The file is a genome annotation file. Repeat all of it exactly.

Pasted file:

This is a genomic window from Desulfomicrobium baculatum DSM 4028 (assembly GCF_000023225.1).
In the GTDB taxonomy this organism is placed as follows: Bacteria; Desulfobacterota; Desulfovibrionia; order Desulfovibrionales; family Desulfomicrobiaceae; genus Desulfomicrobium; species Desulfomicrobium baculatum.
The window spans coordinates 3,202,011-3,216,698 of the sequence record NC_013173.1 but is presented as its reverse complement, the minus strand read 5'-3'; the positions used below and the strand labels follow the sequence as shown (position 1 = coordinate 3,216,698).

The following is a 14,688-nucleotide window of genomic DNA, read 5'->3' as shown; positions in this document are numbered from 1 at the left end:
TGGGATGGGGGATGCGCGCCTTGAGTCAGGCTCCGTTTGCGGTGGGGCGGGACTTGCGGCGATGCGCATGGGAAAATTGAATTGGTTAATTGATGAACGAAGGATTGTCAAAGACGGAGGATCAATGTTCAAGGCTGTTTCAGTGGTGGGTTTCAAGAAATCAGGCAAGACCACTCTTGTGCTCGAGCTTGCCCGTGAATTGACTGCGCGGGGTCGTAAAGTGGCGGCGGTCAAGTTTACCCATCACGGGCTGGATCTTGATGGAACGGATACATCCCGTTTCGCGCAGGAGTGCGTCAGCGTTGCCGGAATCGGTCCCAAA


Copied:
This is a genomic window from Desulfomicrobium baculatum DSM 4028 (assembly GCF_000023225.1).
In the GTDB taxonomy this organism is placed as follows: Bacteria; Desulfobacterota; Desulfovibrionia; order Desulfovibrionales; family Desulfomicrobiaceae; genus Desulfomicrobium; species Desulfomicrobium baculatum.
The window spans coordinates 3,202,011-3,216,698 of the sequence record NC_013173.1 but is presented as its reverse complement, the minus strand read 5'-3'; the positions used below and the strand labels follow the sequence as shown (position 1 = coordinate 3,216,698).

The following is a 14,688-nucleotide window of genomic DNA, read 5'->3' as shown; positions in this document are numbered from 1 at the left end:
TGGGATGGGGGATGCGCGCCTTGAGTCAGGCTCCGTTTGCGGTGGGGCGGGACTTGCGGCGATGCGCATGGGAAAATTGAATTGGTTAATTGATGAACGAAGGATTGTCAAAGACGGAGGATCAATGTTCAAGGCTGTTTCAGTGGTGGGTTTCAAGAAATCAGGCAAGACCACTCTTGTGCTCGAGCTTGCCCGTGAATTGACTGCGCGGGGTCGTAAAGTGGCGGCGGTCAAGTTTACCCATCACGGGCTGGATCTTGATGGAACGGATACATCCCGTTTCGCGCAGGAGTGCGTCAGCGTTGCCGGAATCGGTCCCAAA